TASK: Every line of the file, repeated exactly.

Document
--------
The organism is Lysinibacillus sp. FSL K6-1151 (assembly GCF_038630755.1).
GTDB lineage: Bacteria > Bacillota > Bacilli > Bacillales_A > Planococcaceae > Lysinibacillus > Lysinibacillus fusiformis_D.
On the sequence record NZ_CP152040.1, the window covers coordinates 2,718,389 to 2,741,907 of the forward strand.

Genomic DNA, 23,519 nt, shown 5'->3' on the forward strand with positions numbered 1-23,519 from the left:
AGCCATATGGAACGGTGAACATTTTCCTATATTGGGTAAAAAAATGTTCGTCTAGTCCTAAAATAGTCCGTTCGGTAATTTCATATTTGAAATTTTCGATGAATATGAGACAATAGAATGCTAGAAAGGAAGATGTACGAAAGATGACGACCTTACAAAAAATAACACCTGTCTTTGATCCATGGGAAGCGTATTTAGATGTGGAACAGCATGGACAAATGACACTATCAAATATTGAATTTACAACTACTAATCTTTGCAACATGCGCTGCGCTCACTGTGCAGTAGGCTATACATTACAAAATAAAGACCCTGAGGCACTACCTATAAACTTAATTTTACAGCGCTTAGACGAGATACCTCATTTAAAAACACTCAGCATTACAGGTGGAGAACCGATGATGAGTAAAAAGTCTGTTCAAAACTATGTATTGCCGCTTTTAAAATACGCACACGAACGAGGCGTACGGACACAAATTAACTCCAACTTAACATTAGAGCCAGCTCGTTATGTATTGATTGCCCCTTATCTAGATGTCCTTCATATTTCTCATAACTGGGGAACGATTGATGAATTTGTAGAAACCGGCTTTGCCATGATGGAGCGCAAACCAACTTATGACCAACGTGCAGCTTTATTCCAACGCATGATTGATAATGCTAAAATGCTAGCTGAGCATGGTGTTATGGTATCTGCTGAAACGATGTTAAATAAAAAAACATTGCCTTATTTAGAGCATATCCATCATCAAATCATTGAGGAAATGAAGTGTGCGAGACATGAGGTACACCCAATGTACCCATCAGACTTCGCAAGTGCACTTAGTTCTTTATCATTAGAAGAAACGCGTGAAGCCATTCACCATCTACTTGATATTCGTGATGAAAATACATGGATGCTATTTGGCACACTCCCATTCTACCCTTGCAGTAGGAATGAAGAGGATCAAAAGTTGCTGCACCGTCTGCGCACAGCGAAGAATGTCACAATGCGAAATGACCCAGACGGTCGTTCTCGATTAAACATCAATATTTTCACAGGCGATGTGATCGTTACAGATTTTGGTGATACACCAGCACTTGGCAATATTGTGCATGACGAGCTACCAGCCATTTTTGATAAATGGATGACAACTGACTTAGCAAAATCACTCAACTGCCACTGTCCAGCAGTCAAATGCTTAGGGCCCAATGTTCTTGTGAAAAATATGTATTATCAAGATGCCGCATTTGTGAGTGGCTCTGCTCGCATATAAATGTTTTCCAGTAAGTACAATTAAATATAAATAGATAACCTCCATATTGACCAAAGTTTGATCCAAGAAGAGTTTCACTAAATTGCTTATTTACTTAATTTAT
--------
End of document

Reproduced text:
The organism is Lysinibacillus sp. FSL K6-1151 (assembly GCF_038630755.1).
GTDB lineage: Bacteria > Bacillota > Bacilli > Bacillales_A > Planococcaceae > Lysinibacillus > Lysinibacillus fusiformis_D.
On the sequence record NZ_CP152040.1, the window covers coordinates 2,718,389 to 2,741,907 of the forward strand.

Genomic DNA, 23,519 nt, shown 5'->3' on the forward strand with positions numbered 1-23,519 from the left:
AGCCATATGGAACGGTGAACATTTTCCTATATTGGGTAAAAAAATGTTCGTCTAGTCCTAAAATAGTCCGTTCGGTAATTTCATATTTGAAATTTTCGATGAATATGAGACAATAGAATGCTAGAAAGGAAGATGTACGAAAGATGACGACCTTACAAAAAATAACACCTGTCTTTGATCCATGGGAAGCGTATTTAGATGTGGAACAGCATGGACAAATGACACTATCAAATATTGAATTTACAACTACTAATCTTTGCAACATGCGCTGCGCTCACTGTGCAGTAGGCTATACATTACAAAATAAAGACCCTGAGGCACTACCTATAAACTTAATTTTACAGCGCTTAGACGAGATACCTCATTTAAAAACACTCAGCATTACAGGTGGAGAACCGATGATGAGTAAAAAGTCTGTTCAAAACTATGTATTGCCGCTTTTAAAATACGCACACGAACGAGGCGTACGGACACAAATTAACTCCAACTTAACATTAGAGCCAGCTCGTTATGTATTGATTGCCCCTTATCTAGATGTCCTTCATATTTCTCATAACTGGGGAACGATTGATGAATTTGTAGAAACCGGCTTTGCCATGATGGAGCGCAAACCAACTTATGACCAACGTGCAGCTTTATTCCAACGCATGATTGATAATGCTAAAATGCTAGCTGAGCATGGTGTTATGGTATCTGCTGAAACGATGTTAAATAAAAAAACATTGCCTTATTTAGAGCATATCCATCATCAAATCATTGAGGAAATGAAGTGTGCGAGACATGAGGTACACCCAATGTACCCATCAGACTTCGCAAGTGCACTTAGTTCTTTATCATTAGAAGAAACGCGTGAAGCCATTCACCATCTACTTGATATTCGTGATGAAAATACATGGATGCTATTTGGCACACTCCCATTCTACCCTTGCAGTAGGAATGAAGAGGATCAAAAGTTGCTGCACCGTCTGCGCACAGCGAAGAATGTCACAATGCGAAATGACCCAGACGGTCGTTCTCGATTAAACATCAATATTTTCACAGGCGATGTGATCGTTACAGATTTTGGTGATACACCAGCACTTGGCAATATTGTGCATGACGAGCTACCAGCCATTTTTGATAAATGGATGACAACTGACTTAGCAAAATCACTCAACTGCCACTGTCCAGCAGTCAAATGCTTAGGGCCCAATGTTCTTGTGAAAAATATGTATTATCAAGATGCCGCATTTGTGAGTGGCTCTGCTCGCATATAAATGTTTTCCAGTAAGTACAATTAAATATAAATAGATAACCTCCATATTGACCAAAGTTTGATCCAAGAAGAGTTTCACTAAATTGCTTATTTACTTAATTTAT